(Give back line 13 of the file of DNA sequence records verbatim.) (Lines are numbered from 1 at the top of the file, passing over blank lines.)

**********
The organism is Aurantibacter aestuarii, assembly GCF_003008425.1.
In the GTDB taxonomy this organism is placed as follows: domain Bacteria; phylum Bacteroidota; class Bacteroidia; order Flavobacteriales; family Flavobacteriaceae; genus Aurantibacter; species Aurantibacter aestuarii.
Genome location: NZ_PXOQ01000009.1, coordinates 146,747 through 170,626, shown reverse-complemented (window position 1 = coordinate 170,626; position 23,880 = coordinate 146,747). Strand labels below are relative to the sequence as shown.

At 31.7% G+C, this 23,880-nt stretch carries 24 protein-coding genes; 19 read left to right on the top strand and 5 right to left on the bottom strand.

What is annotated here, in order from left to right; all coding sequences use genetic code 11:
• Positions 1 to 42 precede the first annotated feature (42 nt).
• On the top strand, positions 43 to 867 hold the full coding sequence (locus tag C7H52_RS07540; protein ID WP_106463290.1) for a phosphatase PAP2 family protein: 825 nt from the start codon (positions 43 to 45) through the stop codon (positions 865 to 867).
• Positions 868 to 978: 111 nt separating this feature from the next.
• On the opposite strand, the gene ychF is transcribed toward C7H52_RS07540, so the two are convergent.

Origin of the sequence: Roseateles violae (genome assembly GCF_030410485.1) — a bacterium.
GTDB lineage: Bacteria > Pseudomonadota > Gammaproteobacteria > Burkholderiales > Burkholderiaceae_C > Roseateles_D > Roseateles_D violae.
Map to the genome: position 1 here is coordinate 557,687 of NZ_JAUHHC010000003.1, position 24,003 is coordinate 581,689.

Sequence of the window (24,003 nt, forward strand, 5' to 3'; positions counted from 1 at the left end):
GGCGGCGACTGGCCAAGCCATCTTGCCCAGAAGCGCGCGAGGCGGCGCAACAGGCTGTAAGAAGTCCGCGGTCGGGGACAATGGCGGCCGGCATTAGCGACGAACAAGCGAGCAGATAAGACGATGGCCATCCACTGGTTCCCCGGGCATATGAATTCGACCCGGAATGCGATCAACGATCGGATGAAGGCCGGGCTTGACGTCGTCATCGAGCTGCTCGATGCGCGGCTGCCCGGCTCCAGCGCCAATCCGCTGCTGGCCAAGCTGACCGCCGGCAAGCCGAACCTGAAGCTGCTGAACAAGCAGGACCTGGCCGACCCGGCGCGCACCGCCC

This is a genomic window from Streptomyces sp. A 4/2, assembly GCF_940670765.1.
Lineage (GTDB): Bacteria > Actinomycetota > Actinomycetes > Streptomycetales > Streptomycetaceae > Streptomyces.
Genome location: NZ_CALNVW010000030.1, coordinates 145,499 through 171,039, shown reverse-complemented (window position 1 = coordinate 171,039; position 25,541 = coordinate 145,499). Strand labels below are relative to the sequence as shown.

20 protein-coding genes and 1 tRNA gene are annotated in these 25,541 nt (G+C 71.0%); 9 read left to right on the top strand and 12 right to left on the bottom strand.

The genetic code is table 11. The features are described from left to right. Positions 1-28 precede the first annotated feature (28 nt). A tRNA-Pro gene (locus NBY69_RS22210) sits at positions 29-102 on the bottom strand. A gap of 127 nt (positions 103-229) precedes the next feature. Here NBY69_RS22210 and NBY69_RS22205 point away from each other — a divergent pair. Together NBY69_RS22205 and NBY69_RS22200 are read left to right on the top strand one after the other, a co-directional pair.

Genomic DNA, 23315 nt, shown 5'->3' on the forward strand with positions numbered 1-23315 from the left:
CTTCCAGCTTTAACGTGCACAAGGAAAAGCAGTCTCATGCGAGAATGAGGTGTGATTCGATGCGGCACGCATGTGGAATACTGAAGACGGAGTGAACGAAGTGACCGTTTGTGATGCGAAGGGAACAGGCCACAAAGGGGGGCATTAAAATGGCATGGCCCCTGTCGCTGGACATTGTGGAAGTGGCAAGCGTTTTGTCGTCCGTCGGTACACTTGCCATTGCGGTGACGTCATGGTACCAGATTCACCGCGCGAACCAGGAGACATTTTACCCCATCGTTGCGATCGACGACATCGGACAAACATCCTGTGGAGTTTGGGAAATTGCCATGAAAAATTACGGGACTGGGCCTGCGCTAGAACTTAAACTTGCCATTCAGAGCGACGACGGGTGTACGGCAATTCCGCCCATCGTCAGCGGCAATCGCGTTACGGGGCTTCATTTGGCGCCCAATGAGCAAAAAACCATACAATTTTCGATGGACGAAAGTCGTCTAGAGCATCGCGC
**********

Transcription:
Sequence of the window (24,003 nt, forward strand, 5' to 3'; positions counted from 1 at the left end):